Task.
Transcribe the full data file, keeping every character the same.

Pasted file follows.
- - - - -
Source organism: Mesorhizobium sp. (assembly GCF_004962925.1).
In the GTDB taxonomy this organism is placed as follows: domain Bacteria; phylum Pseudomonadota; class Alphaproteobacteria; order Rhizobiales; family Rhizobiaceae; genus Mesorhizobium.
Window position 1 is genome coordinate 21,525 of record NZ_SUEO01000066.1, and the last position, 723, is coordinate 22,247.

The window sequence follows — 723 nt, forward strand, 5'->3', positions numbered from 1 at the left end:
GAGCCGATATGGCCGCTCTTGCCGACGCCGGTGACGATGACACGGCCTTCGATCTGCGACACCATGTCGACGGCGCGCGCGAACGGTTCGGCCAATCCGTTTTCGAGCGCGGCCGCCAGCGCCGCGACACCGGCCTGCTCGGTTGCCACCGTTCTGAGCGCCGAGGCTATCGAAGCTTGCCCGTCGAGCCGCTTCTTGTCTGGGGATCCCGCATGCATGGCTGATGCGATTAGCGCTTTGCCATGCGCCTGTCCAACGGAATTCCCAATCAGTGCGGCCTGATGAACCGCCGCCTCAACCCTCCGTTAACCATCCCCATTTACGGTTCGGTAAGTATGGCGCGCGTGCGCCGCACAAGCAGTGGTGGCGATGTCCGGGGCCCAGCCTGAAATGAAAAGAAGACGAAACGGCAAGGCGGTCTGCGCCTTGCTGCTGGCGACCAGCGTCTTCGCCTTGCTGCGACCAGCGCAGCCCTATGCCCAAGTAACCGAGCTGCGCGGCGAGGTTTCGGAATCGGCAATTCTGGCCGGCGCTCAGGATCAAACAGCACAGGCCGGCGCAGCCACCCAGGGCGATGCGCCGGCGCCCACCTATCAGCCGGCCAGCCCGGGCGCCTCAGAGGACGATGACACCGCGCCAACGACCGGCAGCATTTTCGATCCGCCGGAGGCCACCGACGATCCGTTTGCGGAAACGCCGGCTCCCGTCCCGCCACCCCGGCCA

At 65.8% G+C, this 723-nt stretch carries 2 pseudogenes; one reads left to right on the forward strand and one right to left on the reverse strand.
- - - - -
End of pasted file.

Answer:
Source organism: Mesorhizobium sp. (assembly GCF_004962925.1).
In the GTDB taxonomy this organism is placed as follows: domain Bacteria; phylum Pseudomonadota; class Alphaproteobacteria; order Rhizobiales; family Rhizobiaceae; genus Mesorhizobium.
Window position 1 is genome coordinate 21,525 of record NZ_SUEO01000066.1, and the last position, 723, is coordinate 22,247.

The window sequence follows — 723 nt, forward strand, 5'->3', positions numbered from 1 at the left end:
GAGCCGATATGGCCGCTCTTGCCGACGCCGGTGACGATGACACGGCCTTCGATCTGCGACACCATGTCGACGGCGCGCGCGAACGGTTCGGCCAATCCGTTTTCGAGCGCGGCCGCCAGCGCCGCGACACCGGCCTGCTCGGTTGCCACCGTTCTGAGCGCCGAGGCTATCGAAGCTTGCCCGTCGAGCCGCTTCTTGTCTGGGGATCCCGCATGCATGGCTGATGCGATTAGCGCTTTGCCATGCGCCTGTCCAACGGAATTCCCAATCAGTGCGGCCTGATGAACCGCCGCCTCAACCCTCCGTTAACCATCCCCATTTACGGTTCGGTAAGTATGGCGCGCGTGCGCCGCACAAGCAGTGGTGGCGATGTCCGGGGCCCAGCCTGAAATGAAAAGAAGACGAAACGGCAAGGCGGTCTGCGCCTTGCTGCTGGCGACCAGCGTCTTCGCCTTGCTGCGACCAGCGCAGCCCTATGCCCAAGTAACCGAGCTGCGCGGCGAGGTTTCGGAATCGGCAATTCTGGCCGGCGCTCAGGATCAAACAGCACAGGCCGGCGCAGCCACCCAGGGCGATGCGCCGGCGCCCACCTATCAGCCGGCCAGCCCGGGCGCCTCAGAGGACGATGACACCGCGCCAACGACCGGCAGCATTTTCGATCCGCCGGAGGCCACCGACGATCCGTTTGCGGAAACGCCGGCTCCCGTCCCGCCACCCCGGCCA

At 65.8% G+C, this 723-nt stretch carries 2 pseudogenes; one reads left to right on the forward strand and one right to left on the reverse strand.